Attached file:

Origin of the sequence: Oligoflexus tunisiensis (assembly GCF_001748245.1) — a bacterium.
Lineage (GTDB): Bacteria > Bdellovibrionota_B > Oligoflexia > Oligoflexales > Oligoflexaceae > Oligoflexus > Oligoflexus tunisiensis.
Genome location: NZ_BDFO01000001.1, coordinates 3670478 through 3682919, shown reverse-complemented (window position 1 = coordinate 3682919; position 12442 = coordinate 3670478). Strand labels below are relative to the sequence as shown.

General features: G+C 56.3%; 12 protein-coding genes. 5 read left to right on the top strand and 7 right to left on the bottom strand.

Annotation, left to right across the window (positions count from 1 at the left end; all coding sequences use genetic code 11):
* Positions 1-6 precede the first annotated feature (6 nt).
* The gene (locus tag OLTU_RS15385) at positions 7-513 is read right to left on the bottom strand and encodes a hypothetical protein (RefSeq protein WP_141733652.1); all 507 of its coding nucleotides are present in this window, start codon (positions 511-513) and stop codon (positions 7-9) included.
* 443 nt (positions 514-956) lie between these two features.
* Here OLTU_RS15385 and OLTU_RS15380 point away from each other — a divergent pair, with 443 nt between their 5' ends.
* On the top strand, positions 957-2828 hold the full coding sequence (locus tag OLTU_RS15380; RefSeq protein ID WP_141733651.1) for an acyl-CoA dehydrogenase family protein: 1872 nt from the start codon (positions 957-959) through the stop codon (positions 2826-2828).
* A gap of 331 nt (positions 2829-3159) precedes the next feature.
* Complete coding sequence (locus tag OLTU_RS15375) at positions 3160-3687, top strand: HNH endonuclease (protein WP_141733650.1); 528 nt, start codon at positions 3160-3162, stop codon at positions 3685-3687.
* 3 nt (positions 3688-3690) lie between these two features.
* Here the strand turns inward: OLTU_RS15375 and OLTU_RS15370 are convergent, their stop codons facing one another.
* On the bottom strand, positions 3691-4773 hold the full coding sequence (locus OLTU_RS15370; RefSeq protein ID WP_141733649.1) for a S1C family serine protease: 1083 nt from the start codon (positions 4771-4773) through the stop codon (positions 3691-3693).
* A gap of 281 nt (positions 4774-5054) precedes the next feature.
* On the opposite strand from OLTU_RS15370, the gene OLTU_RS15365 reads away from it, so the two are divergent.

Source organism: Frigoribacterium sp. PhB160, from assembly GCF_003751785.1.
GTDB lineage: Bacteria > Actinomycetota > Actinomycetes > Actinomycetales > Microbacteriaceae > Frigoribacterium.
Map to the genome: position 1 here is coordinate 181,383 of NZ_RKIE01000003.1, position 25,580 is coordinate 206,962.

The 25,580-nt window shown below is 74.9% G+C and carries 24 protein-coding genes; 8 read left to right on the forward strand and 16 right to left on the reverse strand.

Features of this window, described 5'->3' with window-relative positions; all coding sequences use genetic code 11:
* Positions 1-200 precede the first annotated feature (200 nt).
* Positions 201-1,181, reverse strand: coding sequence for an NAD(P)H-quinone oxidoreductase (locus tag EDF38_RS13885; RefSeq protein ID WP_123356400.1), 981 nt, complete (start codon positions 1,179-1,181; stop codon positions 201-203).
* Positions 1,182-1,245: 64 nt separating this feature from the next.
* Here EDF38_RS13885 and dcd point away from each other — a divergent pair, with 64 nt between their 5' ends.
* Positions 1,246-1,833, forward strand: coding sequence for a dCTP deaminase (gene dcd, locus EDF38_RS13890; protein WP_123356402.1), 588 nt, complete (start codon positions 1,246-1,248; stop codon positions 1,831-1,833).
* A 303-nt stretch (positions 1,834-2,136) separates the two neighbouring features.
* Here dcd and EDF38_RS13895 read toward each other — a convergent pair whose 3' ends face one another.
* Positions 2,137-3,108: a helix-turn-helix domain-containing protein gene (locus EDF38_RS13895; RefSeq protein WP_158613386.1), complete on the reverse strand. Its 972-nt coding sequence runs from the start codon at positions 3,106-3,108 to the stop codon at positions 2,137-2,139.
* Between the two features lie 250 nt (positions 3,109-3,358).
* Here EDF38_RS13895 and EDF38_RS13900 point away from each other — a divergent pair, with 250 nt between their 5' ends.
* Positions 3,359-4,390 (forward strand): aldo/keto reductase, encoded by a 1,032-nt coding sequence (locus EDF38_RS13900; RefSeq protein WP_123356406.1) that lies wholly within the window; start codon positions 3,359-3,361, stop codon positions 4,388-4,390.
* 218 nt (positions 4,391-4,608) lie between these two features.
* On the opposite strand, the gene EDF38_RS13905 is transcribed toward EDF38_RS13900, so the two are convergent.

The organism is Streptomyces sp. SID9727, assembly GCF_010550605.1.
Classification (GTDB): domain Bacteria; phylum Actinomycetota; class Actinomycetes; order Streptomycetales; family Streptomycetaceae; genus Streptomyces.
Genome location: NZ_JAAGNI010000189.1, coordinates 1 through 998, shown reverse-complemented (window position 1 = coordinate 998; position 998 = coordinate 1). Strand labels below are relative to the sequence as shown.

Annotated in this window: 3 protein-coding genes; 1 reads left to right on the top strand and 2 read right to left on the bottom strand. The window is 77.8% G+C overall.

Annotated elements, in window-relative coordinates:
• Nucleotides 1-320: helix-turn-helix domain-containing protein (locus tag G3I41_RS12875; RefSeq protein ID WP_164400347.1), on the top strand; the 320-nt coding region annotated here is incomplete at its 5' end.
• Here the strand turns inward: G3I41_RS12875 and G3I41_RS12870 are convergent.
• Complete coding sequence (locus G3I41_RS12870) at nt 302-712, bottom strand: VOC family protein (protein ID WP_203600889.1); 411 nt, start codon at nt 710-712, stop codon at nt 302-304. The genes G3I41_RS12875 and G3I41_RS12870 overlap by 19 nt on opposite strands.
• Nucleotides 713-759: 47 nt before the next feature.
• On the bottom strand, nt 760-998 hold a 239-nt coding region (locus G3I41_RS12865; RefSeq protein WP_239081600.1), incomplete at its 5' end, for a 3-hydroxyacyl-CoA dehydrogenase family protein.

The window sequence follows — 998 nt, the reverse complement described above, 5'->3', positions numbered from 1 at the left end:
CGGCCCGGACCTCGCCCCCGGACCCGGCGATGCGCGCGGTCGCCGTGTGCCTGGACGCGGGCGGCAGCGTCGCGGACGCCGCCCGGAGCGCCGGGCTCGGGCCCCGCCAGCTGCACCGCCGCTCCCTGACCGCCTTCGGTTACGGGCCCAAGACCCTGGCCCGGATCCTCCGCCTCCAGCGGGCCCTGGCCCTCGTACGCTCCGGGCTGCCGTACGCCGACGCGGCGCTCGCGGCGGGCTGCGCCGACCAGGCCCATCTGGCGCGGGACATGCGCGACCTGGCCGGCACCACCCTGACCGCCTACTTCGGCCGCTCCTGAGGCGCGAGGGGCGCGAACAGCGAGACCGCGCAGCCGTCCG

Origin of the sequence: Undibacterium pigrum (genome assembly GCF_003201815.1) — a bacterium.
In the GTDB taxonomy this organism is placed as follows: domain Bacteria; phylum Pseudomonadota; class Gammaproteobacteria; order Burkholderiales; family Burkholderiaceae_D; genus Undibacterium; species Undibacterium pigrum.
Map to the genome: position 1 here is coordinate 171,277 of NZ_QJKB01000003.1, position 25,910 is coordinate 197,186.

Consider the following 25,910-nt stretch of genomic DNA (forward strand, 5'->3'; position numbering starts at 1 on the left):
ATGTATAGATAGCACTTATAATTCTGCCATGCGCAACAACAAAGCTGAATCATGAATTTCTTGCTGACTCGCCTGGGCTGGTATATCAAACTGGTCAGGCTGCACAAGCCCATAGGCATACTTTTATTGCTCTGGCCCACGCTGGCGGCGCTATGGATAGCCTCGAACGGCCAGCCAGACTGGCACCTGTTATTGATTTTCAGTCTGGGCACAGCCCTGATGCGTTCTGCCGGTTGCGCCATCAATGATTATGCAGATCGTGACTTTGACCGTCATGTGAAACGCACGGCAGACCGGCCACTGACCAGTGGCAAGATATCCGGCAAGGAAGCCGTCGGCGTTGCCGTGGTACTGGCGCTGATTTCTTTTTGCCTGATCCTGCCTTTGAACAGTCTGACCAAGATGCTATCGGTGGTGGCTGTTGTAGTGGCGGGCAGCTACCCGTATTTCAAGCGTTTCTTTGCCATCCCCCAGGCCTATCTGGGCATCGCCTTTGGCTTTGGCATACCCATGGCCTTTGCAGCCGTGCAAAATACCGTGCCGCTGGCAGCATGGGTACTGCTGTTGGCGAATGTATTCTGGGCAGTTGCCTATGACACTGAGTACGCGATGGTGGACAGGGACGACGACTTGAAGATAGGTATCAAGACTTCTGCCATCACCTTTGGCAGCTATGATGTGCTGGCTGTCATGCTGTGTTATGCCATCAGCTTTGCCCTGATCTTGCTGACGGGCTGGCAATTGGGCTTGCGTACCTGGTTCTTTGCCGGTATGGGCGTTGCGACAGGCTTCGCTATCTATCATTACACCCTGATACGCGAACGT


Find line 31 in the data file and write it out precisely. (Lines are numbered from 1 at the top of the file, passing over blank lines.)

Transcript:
* Between the two features lie 250 nt (positions 3,109-3,358).